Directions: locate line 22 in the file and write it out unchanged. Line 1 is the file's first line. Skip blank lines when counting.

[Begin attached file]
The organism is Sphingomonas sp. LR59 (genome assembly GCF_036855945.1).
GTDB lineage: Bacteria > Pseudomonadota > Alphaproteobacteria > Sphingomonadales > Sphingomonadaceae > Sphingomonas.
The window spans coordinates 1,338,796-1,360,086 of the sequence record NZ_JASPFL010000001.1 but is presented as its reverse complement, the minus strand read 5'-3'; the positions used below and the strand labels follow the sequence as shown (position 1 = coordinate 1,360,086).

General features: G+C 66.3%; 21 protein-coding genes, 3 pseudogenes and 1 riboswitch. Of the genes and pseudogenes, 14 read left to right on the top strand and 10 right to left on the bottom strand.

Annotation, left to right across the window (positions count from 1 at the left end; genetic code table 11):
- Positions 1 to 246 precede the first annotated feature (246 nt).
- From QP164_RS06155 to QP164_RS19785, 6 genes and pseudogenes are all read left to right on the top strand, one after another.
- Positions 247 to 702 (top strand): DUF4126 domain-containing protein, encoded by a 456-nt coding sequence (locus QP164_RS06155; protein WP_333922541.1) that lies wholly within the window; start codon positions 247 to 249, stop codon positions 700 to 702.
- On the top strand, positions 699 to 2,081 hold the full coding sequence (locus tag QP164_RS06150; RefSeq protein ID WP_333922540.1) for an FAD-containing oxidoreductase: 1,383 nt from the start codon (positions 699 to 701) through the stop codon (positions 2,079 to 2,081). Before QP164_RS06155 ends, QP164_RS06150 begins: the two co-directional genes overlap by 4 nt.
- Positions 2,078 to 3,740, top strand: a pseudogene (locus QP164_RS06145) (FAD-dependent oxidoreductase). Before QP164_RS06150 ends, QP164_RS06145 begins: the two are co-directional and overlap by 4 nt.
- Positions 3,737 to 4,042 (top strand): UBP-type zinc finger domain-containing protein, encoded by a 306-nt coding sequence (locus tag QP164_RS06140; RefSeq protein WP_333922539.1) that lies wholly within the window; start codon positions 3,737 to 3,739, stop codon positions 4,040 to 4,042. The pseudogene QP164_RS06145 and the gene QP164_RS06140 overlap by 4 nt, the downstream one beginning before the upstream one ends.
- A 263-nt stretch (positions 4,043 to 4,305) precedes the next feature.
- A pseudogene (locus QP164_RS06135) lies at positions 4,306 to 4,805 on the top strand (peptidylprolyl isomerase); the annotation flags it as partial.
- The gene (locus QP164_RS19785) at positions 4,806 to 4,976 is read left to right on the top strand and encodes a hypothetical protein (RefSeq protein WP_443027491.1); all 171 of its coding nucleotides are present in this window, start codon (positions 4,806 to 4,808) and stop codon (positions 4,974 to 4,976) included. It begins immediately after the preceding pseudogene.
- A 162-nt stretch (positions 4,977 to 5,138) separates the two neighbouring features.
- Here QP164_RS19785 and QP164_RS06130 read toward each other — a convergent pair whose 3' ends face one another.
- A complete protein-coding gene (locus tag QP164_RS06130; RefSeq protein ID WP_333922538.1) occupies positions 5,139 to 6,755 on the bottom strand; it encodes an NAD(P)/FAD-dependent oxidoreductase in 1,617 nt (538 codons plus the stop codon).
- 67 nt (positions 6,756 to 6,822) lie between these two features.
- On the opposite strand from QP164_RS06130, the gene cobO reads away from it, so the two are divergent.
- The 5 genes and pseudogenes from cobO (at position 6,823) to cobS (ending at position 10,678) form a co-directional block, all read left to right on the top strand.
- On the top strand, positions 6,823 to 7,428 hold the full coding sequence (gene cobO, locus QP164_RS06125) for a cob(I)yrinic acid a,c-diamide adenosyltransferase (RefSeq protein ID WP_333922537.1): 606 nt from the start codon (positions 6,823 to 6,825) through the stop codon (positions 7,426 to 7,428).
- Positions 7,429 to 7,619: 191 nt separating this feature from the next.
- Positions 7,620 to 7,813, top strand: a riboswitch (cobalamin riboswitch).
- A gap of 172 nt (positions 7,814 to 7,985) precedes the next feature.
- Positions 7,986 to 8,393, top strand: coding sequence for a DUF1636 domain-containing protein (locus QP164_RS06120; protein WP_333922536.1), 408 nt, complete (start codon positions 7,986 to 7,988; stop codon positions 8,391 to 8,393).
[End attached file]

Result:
- Positions 7,429 to 7,619: 191 nt separating this feature from the next.